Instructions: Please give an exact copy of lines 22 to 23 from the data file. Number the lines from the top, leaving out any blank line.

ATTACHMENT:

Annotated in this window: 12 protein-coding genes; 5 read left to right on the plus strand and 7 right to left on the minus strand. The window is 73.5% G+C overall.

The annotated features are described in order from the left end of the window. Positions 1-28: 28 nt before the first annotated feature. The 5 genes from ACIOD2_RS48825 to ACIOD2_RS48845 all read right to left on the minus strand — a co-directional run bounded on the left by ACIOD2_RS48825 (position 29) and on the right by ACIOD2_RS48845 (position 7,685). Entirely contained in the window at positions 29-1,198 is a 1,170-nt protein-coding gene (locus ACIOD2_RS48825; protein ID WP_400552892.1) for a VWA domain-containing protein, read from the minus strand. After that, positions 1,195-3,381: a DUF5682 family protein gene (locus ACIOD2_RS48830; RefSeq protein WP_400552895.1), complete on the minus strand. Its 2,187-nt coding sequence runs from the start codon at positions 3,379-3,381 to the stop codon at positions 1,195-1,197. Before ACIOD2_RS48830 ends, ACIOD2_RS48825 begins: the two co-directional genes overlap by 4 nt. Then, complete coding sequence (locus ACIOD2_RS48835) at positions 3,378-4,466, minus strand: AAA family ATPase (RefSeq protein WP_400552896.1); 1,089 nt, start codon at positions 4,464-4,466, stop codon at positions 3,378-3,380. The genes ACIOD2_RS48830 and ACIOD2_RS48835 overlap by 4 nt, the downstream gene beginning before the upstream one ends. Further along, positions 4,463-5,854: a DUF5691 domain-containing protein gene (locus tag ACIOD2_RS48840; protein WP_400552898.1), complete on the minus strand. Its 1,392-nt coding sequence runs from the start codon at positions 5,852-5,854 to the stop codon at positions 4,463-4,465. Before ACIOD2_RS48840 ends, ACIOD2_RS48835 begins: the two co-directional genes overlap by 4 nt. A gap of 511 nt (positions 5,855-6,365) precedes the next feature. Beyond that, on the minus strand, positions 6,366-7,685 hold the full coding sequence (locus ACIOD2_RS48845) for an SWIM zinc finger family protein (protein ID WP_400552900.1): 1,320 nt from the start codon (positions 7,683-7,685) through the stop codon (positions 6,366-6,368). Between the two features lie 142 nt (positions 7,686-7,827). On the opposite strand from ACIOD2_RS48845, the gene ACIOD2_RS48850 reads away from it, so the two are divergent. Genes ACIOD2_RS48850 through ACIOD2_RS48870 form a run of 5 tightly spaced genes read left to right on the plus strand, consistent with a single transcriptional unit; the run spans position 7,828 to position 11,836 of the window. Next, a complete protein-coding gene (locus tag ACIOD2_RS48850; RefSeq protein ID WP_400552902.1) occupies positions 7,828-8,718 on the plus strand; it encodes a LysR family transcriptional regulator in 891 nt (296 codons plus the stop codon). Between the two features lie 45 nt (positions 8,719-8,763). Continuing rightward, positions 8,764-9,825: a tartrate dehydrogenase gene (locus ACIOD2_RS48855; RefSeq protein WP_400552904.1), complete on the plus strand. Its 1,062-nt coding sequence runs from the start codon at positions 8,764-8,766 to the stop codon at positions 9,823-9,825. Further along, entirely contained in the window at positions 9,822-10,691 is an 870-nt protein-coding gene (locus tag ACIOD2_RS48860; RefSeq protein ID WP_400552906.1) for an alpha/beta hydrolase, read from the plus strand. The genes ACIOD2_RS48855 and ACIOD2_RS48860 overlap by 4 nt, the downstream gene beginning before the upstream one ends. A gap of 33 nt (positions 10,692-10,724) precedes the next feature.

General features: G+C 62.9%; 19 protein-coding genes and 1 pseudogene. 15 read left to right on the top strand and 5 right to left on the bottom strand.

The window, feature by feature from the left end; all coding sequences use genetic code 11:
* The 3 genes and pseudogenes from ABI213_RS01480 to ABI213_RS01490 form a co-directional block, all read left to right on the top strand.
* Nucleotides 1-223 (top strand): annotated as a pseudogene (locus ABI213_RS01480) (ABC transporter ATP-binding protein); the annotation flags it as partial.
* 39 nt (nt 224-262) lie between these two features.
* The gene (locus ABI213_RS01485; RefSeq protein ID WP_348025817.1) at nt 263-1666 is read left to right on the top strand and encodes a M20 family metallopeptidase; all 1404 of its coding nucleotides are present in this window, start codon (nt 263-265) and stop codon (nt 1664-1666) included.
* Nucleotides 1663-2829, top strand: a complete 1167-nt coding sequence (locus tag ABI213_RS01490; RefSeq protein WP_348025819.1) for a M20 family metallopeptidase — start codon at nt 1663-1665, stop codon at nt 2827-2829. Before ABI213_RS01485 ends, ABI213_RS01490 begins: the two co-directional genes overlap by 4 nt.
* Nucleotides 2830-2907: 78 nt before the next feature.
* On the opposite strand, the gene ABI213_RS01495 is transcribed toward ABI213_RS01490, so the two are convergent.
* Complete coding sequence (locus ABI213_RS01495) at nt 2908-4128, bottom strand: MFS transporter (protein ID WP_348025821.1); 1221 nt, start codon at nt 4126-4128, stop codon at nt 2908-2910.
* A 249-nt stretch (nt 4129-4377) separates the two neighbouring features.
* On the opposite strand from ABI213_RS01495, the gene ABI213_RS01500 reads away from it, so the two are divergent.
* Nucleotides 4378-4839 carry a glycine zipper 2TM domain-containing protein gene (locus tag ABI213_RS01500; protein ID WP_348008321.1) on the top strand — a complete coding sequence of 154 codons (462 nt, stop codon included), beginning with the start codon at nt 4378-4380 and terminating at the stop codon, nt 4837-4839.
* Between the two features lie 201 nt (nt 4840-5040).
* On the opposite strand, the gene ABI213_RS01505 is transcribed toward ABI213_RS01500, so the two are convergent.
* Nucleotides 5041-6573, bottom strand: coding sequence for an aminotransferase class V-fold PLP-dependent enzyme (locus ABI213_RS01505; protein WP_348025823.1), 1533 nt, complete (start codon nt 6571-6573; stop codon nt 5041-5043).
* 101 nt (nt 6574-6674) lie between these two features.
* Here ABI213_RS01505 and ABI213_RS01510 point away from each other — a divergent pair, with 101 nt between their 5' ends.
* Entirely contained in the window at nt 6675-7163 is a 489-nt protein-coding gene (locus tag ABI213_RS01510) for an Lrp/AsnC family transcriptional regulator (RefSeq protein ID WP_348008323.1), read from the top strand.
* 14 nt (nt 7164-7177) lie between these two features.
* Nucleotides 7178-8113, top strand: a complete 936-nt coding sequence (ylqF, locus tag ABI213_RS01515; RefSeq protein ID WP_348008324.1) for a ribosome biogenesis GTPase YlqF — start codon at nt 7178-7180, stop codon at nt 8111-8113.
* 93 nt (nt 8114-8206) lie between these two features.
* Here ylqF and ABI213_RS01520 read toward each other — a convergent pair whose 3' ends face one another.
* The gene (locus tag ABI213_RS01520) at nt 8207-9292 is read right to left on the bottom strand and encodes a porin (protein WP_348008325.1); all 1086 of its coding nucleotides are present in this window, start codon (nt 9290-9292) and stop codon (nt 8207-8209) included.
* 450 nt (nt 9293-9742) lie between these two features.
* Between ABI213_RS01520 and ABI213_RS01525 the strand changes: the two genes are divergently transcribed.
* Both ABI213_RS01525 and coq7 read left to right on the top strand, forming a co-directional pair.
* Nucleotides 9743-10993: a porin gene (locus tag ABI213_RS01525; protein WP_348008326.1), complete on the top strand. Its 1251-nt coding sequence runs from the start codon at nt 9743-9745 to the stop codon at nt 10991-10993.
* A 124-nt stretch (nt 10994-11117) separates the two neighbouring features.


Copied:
* 14 nt (nt 7164-7177) lie between these two features.
* Nucleotides 7178-8113, top strand: a complete 936-nt coding sequence (ylqF, locus tag ABI213_RS01515; RefSeq protein ID WP_348008324.1) for a ribosome biogenesis GTPase YlqF — start codon at nt 7178-7180, stop codon at nt 8111-8113.